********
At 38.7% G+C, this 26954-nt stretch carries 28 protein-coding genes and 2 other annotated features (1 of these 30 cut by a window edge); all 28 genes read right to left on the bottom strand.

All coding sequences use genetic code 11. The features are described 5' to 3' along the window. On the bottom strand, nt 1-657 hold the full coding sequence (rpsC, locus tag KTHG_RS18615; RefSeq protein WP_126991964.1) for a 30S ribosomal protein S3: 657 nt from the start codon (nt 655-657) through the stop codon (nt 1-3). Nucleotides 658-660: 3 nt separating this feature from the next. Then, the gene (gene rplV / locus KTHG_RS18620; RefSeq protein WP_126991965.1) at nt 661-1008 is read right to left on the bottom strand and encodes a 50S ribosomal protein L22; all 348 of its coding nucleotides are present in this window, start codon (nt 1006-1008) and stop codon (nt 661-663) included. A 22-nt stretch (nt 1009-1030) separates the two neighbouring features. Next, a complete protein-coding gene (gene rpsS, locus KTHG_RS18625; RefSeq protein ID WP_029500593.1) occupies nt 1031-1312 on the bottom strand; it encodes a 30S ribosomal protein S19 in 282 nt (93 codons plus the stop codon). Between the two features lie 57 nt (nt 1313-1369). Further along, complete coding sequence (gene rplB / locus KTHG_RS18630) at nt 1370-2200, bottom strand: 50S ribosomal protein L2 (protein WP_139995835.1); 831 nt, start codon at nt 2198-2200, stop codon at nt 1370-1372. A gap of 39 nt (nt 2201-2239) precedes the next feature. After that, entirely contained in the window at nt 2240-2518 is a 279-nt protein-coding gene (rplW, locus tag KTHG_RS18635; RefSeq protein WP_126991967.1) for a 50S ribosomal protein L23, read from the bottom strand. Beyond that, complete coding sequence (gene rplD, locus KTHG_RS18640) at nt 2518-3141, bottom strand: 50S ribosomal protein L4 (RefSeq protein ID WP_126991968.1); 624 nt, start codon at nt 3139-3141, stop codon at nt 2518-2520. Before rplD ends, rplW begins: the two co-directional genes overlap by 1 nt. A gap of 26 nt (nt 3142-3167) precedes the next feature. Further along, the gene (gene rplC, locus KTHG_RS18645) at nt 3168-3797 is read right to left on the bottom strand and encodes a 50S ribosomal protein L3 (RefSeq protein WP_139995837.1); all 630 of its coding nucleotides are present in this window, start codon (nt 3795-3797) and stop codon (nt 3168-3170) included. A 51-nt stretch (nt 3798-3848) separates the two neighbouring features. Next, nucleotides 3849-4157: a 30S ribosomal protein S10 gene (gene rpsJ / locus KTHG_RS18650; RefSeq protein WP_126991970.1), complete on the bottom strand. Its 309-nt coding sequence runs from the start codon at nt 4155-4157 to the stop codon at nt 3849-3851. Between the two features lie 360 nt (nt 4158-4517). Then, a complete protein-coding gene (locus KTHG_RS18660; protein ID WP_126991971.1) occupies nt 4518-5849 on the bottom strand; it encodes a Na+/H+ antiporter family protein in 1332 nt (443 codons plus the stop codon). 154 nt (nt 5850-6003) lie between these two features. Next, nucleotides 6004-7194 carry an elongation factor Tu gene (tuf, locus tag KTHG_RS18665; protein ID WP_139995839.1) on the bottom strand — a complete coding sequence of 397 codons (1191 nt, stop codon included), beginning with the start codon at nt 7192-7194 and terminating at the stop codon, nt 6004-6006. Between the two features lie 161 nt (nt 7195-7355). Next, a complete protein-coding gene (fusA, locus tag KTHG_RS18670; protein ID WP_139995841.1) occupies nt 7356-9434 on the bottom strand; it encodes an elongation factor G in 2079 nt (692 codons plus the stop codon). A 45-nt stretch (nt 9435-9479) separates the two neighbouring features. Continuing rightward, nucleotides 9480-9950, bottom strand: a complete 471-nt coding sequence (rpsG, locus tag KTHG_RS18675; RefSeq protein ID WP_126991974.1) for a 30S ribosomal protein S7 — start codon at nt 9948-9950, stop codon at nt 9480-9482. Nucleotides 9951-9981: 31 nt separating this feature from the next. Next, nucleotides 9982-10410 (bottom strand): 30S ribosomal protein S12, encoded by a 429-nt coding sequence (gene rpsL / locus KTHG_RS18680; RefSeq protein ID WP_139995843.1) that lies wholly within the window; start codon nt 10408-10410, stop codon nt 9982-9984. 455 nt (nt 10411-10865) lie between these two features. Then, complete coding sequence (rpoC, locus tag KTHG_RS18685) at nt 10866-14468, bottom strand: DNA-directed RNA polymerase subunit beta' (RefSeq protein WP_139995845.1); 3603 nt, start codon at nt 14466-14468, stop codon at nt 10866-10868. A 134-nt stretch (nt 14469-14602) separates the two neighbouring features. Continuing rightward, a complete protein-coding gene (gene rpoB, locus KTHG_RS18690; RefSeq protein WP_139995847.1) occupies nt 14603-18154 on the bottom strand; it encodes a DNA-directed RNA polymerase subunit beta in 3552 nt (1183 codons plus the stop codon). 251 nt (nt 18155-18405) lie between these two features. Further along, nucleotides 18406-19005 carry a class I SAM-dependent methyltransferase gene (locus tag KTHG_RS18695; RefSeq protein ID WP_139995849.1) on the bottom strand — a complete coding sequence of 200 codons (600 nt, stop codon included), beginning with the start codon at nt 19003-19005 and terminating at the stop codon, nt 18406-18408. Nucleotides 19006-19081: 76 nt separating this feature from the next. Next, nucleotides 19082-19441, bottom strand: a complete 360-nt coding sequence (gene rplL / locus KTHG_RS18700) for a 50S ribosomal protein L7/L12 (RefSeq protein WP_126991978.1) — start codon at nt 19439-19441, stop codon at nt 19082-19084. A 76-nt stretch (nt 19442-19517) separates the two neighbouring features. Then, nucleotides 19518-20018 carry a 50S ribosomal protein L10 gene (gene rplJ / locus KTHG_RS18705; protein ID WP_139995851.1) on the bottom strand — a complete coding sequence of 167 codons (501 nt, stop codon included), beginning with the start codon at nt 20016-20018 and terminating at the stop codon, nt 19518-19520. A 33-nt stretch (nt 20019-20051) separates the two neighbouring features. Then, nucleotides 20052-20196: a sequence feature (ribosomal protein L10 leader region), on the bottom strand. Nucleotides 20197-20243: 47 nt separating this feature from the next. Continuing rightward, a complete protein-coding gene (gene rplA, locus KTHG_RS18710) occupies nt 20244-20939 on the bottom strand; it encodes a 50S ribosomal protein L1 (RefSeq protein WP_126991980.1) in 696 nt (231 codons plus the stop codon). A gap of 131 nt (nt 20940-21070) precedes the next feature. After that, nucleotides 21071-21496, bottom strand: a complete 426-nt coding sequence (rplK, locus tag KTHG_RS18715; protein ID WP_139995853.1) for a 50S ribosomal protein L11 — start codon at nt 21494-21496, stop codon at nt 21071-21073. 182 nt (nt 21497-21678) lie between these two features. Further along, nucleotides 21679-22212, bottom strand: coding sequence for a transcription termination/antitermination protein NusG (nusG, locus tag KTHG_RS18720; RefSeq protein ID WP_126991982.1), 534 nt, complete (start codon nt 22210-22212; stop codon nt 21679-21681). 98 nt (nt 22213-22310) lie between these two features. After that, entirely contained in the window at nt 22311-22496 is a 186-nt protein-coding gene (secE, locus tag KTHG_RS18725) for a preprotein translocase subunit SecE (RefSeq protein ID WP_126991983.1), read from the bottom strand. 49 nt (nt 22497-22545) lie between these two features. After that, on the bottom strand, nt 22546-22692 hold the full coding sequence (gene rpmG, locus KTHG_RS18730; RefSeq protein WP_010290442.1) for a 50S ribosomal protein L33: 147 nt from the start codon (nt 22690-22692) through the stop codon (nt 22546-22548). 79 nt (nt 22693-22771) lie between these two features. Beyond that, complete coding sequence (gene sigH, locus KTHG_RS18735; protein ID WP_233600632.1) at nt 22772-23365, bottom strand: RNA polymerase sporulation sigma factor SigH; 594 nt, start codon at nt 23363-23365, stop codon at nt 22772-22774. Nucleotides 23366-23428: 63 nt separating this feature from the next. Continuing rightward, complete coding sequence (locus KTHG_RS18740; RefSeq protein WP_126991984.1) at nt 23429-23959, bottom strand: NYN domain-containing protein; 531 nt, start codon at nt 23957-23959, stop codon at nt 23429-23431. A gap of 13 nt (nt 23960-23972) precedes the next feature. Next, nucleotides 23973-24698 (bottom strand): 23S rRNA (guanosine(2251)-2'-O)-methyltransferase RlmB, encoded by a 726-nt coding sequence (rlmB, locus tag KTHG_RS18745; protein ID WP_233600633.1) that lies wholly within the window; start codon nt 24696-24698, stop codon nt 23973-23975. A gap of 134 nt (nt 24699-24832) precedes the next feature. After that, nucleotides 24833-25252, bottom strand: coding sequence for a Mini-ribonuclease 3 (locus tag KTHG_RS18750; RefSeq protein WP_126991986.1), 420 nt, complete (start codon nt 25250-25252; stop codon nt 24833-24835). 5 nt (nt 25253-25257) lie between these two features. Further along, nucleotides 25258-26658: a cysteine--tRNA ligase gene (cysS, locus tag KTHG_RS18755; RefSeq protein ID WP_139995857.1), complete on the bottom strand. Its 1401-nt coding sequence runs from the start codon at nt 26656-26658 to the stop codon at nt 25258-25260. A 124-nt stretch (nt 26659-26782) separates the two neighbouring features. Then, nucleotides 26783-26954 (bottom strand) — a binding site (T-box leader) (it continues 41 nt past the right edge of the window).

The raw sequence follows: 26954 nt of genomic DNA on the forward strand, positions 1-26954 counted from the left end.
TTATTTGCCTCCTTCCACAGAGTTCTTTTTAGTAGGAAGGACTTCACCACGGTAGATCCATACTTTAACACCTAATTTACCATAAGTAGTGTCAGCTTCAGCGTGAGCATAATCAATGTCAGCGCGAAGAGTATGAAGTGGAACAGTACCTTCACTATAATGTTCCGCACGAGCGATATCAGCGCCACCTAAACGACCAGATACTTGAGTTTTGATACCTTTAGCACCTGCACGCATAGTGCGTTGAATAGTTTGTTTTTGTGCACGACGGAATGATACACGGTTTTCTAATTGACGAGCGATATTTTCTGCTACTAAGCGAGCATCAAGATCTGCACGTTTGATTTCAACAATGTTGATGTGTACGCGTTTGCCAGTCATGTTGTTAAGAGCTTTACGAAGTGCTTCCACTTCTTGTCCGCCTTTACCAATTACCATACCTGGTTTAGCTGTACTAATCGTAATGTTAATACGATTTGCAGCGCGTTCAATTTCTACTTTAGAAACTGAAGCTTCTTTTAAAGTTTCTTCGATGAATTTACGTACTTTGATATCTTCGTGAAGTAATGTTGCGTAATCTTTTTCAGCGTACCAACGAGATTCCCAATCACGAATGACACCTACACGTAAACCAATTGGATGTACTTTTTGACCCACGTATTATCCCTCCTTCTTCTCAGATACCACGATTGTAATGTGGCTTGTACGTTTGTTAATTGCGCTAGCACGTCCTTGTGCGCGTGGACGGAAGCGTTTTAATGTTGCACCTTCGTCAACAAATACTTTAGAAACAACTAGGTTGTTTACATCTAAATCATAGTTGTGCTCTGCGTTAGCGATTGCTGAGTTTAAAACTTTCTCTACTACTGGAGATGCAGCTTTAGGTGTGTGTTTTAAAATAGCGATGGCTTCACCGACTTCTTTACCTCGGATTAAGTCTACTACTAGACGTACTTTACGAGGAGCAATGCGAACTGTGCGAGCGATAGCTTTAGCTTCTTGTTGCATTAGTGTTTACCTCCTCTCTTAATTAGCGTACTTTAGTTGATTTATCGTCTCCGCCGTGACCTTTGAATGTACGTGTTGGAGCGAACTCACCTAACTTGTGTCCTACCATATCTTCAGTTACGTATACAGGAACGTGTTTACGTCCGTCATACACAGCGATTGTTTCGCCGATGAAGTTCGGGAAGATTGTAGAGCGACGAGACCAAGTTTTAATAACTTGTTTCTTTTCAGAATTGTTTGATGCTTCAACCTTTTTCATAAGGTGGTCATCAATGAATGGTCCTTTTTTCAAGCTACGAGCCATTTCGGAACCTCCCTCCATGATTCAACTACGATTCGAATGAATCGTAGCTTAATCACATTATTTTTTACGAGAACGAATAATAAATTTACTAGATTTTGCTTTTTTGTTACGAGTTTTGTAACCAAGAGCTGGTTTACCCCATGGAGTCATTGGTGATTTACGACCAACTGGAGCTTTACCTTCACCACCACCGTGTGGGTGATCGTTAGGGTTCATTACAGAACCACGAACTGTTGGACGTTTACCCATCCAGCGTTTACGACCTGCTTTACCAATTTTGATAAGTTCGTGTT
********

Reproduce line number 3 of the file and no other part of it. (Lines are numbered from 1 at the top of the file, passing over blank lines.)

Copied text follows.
The raw sequence follows: 26954 nt of genomic DNA on the forward strand, positions 1-26954 counted from the left end.